The United Nations and the Pakistani government launched an emergency appeal for $160 million on Tuesday to help those hit hardest by the floods devastating the country.
The funds will provide 5.2 million of the worst-affected and most vulnerable people with food, clean water, sanitation, emergency education, protection and health support, UN Secretary General Antonio Guterres said, calling the disaster a "colossal crisis".
"Pakistan is awash in suffering. The Pakistani people are facing a monsoon on steroids -- the relentless impact of epochal levels of rain and flooding," he said in a video statement.
The aid, covering the initial six months of the crisis response, will help to avoid outbreaks of diseases such as cholera, and to provide nutrition aid to young children and their mothers.
It will also provide assistance to refugees and facilitate schemes to reunite families separated by the disaster.
"The people of Pakistan urgently need international solidarity and support," Jens Laerke, spokesman for the UN humanitarian agency OCHA, told a press briefing in Geneva.
He said some 500,000 people displaced by the floods were sheltering in relief camps, with many more temporarily staying with host families.
Around 150 bridges have been washed away, he said, and 3,500 kilometres (2,175 miles) of roads damaged in flooding and landslides, hampering access.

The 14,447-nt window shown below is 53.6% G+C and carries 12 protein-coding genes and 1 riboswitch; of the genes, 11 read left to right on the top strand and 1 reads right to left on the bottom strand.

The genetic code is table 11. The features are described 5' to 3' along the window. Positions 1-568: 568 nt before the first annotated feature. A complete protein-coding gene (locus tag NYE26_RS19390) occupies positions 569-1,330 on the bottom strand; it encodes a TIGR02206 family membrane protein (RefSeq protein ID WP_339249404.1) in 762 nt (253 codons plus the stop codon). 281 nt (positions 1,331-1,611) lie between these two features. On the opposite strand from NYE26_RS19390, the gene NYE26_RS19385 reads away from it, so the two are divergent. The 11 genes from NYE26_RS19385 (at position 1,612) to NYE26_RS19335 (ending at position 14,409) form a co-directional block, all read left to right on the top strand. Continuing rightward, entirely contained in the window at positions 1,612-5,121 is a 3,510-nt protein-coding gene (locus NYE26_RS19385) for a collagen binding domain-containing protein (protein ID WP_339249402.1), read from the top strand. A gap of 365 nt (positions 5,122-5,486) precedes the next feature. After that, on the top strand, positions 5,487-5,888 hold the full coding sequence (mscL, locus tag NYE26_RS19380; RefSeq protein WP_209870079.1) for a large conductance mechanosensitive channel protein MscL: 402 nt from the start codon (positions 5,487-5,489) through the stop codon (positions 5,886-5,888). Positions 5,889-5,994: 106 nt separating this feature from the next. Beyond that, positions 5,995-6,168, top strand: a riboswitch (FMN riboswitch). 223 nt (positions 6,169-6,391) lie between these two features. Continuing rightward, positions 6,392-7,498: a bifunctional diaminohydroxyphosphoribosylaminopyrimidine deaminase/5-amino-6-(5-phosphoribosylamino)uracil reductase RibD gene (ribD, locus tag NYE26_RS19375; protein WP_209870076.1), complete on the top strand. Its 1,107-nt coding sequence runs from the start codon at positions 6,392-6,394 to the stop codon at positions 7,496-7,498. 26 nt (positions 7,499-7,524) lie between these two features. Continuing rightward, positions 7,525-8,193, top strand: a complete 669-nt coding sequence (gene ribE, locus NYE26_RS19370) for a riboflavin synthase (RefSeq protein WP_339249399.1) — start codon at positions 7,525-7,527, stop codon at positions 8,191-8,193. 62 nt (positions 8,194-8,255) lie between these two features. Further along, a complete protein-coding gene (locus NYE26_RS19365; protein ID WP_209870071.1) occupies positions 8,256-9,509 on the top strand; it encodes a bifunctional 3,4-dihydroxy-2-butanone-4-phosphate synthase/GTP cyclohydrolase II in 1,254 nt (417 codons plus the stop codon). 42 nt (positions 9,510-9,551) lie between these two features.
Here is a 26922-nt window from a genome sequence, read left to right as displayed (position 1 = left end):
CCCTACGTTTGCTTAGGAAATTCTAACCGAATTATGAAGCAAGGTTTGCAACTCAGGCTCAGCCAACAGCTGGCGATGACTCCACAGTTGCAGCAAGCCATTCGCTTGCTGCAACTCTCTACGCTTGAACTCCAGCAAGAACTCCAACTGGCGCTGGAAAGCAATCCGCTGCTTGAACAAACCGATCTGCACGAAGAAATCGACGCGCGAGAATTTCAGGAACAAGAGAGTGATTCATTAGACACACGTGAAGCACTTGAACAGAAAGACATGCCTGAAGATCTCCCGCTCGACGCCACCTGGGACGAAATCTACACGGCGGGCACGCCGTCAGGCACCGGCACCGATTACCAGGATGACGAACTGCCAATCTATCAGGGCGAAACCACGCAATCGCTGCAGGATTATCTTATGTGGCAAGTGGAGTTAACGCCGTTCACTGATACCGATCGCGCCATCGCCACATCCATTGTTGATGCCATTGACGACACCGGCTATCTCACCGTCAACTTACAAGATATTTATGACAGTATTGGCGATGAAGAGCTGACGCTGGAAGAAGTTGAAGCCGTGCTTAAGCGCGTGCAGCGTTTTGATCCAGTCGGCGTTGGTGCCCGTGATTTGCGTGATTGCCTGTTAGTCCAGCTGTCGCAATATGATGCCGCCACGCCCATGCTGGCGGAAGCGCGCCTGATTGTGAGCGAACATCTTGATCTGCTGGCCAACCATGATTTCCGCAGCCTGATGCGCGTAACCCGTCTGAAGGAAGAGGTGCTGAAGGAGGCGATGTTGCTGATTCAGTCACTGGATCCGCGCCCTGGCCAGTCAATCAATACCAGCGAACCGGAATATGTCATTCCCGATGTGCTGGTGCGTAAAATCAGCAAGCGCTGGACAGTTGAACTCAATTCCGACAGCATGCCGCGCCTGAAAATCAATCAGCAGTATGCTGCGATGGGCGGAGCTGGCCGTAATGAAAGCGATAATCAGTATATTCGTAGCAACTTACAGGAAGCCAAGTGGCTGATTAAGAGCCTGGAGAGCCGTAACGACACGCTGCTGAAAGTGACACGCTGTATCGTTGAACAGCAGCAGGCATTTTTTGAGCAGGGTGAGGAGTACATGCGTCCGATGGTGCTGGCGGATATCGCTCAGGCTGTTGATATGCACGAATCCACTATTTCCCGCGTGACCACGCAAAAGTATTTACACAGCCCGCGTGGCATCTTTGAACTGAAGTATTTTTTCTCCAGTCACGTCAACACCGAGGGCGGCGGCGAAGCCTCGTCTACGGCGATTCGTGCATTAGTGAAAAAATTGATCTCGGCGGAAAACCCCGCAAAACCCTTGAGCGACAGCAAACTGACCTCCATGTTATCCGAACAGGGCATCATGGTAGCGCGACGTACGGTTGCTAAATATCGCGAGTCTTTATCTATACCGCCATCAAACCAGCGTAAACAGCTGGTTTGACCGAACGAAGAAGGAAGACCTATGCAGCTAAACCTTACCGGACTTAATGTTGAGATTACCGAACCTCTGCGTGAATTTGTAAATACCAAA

"The heavy rains are forecast to continue and with many dams and rivers already at flood levels, the flooding is likely to get worse before it gets better," Laerke said.
- Health facilities wrecked -
Tens of millions of people have been affected by relentless monsoon rains that have submerged a third of Pakistan and claimed more than 1,100 lives.
The rains that began in June have unleashed the worst flooding in more than a decade, washing away swathes of vital crops and damaging or destroying more than a million homes.
World Health Organization spokesman Christian Lindmeier said Pakistan's health facilities had been severely affected by the flooding, with 180 "completely damaged".
He said there was already a vast disparity between rural and urban healthcare provision, while treatment for non-communicable diseases such as diabetes would be "severely" impacted.
"It's a vast problem which opens up here," he said.
The UN refugee agency said there were 1.3 million Afghan refugees registered in Pakistan and it had already delivered $1.5 million worth of emergency relief and shelter items -- but "much, much more" would be needed in the coming weeks.
- 'Climate catastrophe' -
Guterres branded the floods a "climate catastrophe", saying South Asia was one of the world's hotspots where people are "15 times more likely to die from climate impacts".
"It is outrageous that climate action is being put on the back burner as global emissions of greenhouse gases are still rising, putting all of us -- everywhere -- in growing danger," he said.
The UN's World Meteorological Organization said that Pakistan and northwest India have been witnessing an intense 2022 monsoon season.
One site at Padidan in the southern Sindh province was reporting 1,288 millimetres of rain so far in August, compared to the monthly average of 46 mm, said WMO spokeswoman Clare Nullis.